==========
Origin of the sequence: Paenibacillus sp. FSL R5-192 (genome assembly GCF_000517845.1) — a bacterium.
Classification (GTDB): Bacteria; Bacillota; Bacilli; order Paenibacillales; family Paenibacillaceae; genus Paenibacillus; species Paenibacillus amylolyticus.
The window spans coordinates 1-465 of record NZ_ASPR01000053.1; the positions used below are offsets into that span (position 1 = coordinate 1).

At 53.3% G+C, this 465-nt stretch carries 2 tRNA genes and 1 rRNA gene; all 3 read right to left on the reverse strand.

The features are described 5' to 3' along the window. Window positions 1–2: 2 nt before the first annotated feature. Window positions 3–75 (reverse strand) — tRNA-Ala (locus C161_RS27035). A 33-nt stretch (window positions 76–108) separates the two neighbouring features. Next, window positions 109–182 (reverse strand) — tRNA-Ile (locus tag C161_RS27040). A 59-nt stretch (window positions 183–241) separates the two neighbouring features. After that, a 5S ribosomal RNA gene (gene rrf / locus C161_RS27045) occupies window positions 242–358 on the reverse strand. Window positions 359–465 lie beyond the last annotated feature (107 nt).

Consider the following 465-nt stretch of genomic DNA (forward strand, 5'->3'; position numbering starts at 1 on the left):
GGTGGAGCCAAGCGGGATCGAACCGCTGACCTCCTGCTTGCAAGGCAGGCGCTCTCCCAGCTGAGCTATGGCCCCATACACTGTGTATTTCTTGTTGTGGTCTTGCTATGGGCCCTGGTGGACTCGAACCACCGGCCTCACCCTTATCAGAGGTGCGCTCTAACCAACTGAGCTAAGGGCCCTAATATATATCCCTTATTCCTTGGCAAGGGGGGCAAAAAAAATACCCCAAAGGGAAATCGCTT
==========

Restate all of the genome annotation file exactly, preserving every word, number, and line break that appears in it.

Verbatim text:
Origin of the sequence: Paenibacillus sp. FSL R5-192 (genome assembly GCF_000517845.1) — a bacterium.
Classification (GTDB): Bacteria; Bacillota; Bacilli; order Paenibacillales; family Paenibacillaceae; genus Paenibacillus; species Paenibacillus amylolyticus.
The window spans coordinates 1-465 of record NZ_ASPR01000053.1; the positions used below are offsets into that span (position 1 = coordinate 1).

At 53.3% G+C, this 465-nt stretch carries 2 tRNA genes and 1 rRNA gene; all 3 read right to left on the reverse strand.

The features are described 5' to 3' along the window. Window positions 1–2: 2 nt before the first annotated feature. Window positions 3–75 (reverse strand) — tRNA-Ala (locus C161_RS27035). A 33-nt stretch (window positions 76–108) separates the two neighbouring features. Next, window positions 109–182 (reverse strand) — tRNA-Ile (locus tag C161_RS27040). A 59-nt stretch (window positions 183–241) separates the two neighbouring features. After that, a 5S ribosomal RNA gene (gene rrf / locus C161_RS27045) occupies window positions 242–358 on the reverse strand. Window positions 359–465 lie beyond the last annotated feature (107 nt).

Consider the following 465-nt stretch of genomic DNA (forward strand, 5'->3'; position numbering starts at 1 on the left):
GGTGGAGCCAAGCGGGATCGAACCGCTGACCTCCTGCTTGCAAGGCAGGCGCTCTCCCAGCTGAGCTATGGCCCCATACACTGTGTATTTCTTGTTGTGGTCTTGCTATGGGCCCTGGTGGACTCGAACCACCGGCCTCACCCTTATCAGAGGTGCGCTCTAACCAACTGAGCTAAGGGCCCTAATATATATCCCTTATTCCTTGGCAAGGGGGGCAAAAAAAATACCCCAAAGGGAAATCGCTT